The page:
Cognitive dissonance undermines our ethical values

Jon Cudby

When I was growing up in the 1980s everybody hated Maggie Thatcher. Well, obviously some didn’t, but they hardly dared voice such an opinion in public.

The only people you ever heard from, without exception, despised the Iron Lady. Everybody competed to pour more scorn and vitriol on her. They all couldn’t wait to vote her out and used every by-election and opinion poll to underline how unpopular her government and policies were.

Then a general election would come round, and the people would keep hating her right up to the moment they got into the polling booth, where I can only assume they panicked, terrified by the unknown, and voted Tory after all.

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Mrs Thatcher never lost a general election, only being forced from office after a mutiny among key members of her cabinet achieved what the electorate had spent a decade deciding not to do.

This sort of cognitive dissonance fascinates me.

People will behave in ways contradictory to what they apparently believe or know to be right. You’ve probably heard that smoking can be bad for you. I’m pretty sure the 10m adults in the UK who smoke have heard that too, but they continue with their habit regardless.

And so it is with ethical investment. Consumers will grumble about the practices of investment banks and chase some mythical ideal of balancing profits and morality, but as soon as their own money is at stake I suspect most are not that bothered where it is invested. Or at least they are more bothered about how much it is returning.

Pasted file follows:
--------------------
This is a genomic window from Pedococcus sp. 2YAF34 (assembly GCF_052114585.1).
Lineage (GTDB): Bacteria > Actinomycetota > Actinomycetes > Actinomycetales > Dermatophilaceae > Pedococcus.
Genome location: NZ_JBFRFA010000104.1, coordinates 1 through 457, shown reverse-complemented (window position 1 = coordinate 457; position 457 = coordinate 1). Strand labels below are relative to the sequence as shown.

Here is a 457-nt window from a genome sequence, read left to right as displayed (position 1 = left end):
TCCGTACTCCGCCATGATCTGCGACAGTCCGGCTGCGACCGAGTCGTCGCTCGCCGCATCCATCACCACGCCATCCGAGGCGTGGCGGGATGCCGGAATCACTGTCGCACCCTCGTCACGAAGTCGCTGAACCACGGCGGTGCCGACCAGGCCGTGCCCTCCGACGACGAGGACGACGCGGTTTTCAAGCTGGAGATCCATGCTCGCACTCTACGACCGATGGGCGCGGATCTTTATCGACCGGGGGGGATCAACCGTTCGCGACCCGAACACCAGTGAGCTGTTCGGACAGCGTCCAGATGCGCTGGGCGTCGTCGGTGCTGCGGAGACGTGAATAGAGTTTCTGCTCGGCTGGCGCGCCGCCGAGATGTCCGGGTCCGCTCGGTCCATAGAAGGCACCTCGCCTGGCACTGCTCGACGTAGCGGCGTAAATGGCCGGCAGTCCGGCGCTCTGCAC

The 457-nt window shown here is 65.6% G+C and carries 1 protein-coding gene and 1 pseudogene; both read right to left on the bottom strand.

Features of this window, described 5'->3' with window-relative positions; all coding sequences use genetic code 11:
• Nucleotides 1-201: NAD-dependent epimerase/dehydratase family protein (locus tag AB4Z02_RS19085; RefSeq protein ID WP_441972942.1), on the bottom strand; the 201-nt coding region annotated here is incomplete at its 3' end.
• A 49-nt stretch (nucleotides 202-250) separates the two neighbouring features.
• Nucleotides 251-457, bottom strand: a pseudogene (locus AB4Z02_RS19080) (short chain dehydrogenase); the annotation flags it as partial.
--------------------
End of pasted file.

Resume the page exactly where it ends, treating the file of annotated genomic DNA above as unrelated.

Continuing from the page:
The general public will say they want to embrace ethics; they will make all the right noises about actually caring. But when it comes to the crunch, as long as they see profits they will be happy to turn a blind eye to whatever injustice has been perpetrated in the cause of funding their retirement, school fees or whatever.

We asked advisers for their priorities when it comes to choosing funds in our Intelligence survey last month. Not one said ethical credentials.

When we asked whether their clients were bothered where their money was invested, only about one in five said they were.

The rest were split between not being concerned at all, not having thought about it or – the most popular answer – ‘they are concerned but they prefer to prioritise profits’. A handful did not even ask their clients’ opinion.

This indifference shouldn’t come as a surprise, but given the attention devoted to socially responsible investment, it might. Ethical investing enjoys a disproportionate amount of column inches in both the press and product marketing and even gets its own dedicated week, giving it the same importance in the calendar as British sausages, and seven times the significance of disability awareness, which only gets one day.